BELL, Alexander Graham, American scientist, inventor of the telephone: b. Edin burgh, Scotland, 3 March 1847. He was a son of Alexander M. Bell (q.v.), and was taught at home by his parents, more especially by his mother, whose musical talent he inherited, and by August Benoit Bertini, a musical authority and composer. He entered McLauren's Acad emy in Edinburgh and, a year later, the Royal High School, graduating shortly after his 13th birthday. Then he went to London and re ceived instruction in elocution and the mech anism of speech from his grandfather, Alex ander Bell (b. 1790; d. 1865), a recognized authority on these subjects. Returning home, he was further trained along the same lines by his father, with a view to following the family profession. Was then employed during a year as pupil-teacher at Weston-House Acad emy, Elgin, Scotland, after which he entered the University of Edinburgh and attended lec tures upon Latin under Doctor Sellers and upon Greek under Professor Blakie. Then he re turned to Elgin as resident master and teacher of elocution and music, and remained two years. Was instructor in Somersetshire Col lege, Bath, England, during a year, then be came assistant to his father in London (the latter having removed there and received the appointment of lecturer on elocution in Uni versity College). In 1868 he taught several deaf-born children to speak, and from July to December had entire charge of his father's professional affairs, including the giving of lessons and lectures at the different schools and the correcting of defects in speech, while the father was delivering lectures in America. Early the next year he was taken into partner ship with his father. During 1868-70 he at tended courses on anatomy and physiology at University College, London, joined the college medical society and matriculated as an under graduate at the London University. Owing to the death of two of his sons by tuberculosis and the fear that his only remaining son might fall a victim, Graham's father resigned his lec tureships disposed of his practice in London and, with his family, moved to Canada and secured a country place at Tutelo Heights, near Brantford, Ontario. Through living out-of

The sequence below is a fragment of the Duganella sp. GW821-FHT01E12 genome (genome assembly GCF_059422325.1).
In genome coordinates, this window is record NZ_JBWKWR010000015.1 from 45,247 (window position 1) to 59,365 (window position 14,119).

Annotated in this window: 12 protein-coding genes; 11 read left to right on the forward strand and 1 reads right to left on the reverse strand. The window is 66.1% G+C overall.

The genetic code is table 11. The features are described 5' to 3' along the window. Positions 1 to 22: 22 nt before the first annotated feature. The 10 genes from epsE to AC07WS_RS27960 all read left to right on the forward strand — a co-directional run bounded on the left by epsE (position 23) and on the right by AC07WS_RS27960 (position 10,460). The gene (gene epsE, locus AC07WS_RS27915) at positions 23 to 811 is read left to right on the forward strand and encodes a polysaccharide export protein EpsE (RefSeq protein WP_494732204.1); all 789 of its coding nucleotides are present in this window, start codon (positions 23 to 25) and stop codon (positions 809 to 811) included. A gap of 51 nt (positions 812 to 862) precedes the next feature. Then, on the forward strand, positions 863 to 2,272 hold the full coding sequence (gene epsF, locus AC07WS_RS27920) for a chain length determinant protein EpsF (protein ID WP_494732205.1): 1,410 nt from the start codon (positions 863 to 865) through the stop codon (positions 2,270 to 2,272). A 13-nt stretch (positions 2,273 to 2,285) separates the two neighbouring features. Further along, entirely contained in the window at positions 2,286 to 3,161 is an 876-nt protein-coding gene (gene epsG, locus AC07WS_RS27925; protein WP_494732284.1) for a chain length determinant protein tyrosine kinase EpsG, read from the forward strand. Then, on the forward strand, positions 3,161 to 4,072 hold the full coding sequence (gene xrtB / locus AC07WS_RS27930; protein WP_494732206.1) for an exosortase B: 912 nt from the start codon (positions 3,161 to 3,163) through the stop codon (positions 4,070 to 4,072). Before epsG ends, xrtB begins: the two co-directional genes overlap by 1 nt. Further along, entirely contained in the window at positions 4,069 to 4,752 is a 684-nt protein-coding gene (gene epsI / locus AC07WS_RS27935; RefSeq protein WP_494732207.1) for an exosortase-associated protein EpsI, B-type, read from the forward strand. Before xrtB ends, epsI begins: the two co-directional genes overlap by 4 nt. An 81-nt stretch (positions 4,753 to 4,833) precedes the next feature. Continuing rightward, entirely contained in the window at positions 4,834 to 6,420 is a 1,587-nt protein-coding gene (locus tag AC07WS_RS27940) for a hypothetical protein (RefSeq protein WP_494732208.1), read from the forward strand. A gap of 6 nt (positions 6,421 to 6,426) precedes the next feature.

doors as much as possible, Graham Bell re gained his health.
Beginning 1 April 1871, Alexander Graham Bell gave special instruction to teachers of deaf children in the use of his father's physio logical symbols of visible speech in Boston and Northampton, Mass., Hartford, Conn., and other cities. In 1872 he opened in Boston a normal training school, known as the School of Vocal Physiology, for teachers of the deaf and for instruction in the mechanism of speech, faults of speech, etc. In 1873 he was appointed professor of vocal physiology in the school of oratory of the Boston University. Here he remained until 1877, when he went abroad to lecture on the telephone. Before he was 17 years of age he devised a method for removing the husks from wheat, and he and his brother made a speaking automaton. Among the more important inventions are the harmonic multiple telegraph (1874) ; the fundamental method that underlies the electric transmission of speech in any form in any part of the world (1875) ; the magneto-electric speaking-telephone (1875) ; the photophone for transmitting speech and other sounds to a distance by means of a beam of light (1880) ; an induction-balance with magneto-electric telephone for painlessly locat ing bullets or other metallic' masses lodged in the human body (1881); the telephone probe to determine the position and depth of metal lic masses in the human body (18.81) ; the spec trophone for determining the range of audi bility of different substances in the spectrum 1881); joint inventor of the graphophone and flat disc records for recording and reproducing speech, music and other sounds, "the commercial origin of the sound-repro ducing art" (1884-86) ; tetrahedral kites and kite structures (1903) ; joint inventor in a number of improvements designed to pro mote aerial locomotion in connection with the Aerial Experiment Association (1903-08).